Thirty-Four Iguanas Released into the Wild
Punta Gorda Town - Thursday, March 15, 2007

On the afternoon of Wednesday, March 14th 2007, residents of Big Falls Village, a community in the Toledo District that buffers one of the protected areas managed by TIDE, alerted TIDE rangers of suspected illegal activities taking place along the Rio Grande River.

The TIDE rangers acted quickly and requested the assistance of the Belize Defense Force to conduct a joint patrol in search of the suspects. The individuals were said to be camping in an area that is part of TIDE's Private Lands Initiative - a program wherein lands are purchased and set aside for conservation in perpetuity for the people of Belize. These lands have strict laws governing hunting, fishing and logging, and are managed as protected areas.

The team of TIDE rangers and BDF officers came upon the camp and were able to detain one man who tried to flee in his boat, and who identified himself as being from Chiquimula, Guatemala - a long way from where he was captured. At least four other individuals fled the scene and were able to escape capture through the bushes. The men had set up a hunting camp and had already captured and tied up some thirty-four small and large iguanas, including many females ready to lay their eggs.

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Iguana hunting is illegal in Belize if the hunter does not have a license or is hunting for commercial purposes, or if the person is not a resident of Belize. However, all hunters are encouraged to leave females alone during the egg-laying season to allow them to reproduce - they usually lay their eggs during the first two weeks in March.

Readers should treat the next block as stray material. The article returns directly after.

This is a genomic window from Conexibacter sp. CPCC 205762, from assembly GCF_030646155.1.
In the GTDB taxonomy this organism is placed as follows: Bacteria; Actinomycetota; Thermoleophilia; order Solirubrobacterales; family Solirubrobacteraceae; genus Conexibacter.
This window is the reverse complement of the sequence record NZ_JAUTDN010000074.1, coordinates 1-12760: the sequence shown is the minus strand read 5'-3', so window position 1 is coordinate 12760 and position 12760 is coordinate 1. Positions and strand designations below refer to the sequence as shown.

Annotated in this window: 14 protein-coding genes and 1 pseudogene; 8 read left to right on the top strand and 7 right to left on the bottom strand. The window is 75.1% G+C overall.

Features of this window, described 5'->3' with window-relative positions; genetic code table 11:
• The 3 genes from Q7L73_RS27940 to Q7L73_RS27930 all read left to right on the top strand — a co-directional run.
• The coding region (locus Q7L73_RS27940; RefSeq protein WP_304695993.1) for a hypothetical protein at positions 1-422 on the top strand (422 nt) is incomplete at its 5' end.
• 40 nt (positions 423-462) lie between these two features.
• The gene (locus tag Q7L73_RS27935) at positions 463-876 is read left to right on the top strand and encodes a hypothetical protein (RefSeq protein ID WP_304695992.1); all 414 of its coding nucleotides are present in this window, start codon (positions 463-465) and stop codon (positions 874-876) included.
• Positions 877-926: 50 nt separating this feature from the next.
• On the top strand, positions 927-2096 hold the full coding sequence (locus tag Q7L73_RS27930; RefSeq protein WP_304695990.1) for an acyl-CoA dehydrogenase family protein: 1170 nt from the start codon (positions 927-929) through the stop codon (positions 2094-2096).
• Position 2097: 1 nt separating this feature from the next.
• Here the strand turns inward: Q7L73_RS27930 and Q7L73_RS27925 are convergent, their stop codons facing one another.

The one individual who was caught was handed over to the Punta Gorda Police, and the seized boat was handed over to the Forestry Department, who are tasked with bringing the case to court. Once the evidence was photographed and accounted for, TIDE's rangers, along with its Executive Director Ms. Celia Mahung, and Development Director Mr. Jonathan Labozzetta, carried the iguanas back to the Rio Grande where they were carefully untied and released back into the wild. It was a rewarding experience for the rangers who had just recently completed their special constable training that earned them the power of arrest for illegal activities. And it was rewarding for all involved that the 34 iguanas were still alive and were safely released.

TIDE is grateful to the residents of Big Falls for notifying us of the potential crime, and to the authorities for their speedy response that led to the capture and arrest of a man suspected of conducting illegal activities.

TIDE advises everyone to observe the rules and regulations for protected areas.

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TIDE is a non-profit, non-government organization whose mission is to foster community participation in natural resource management and sustainable use of the ecosystems of the Maya Mountain Marine Corridor in Southern Belize for the benefit of present and future generations.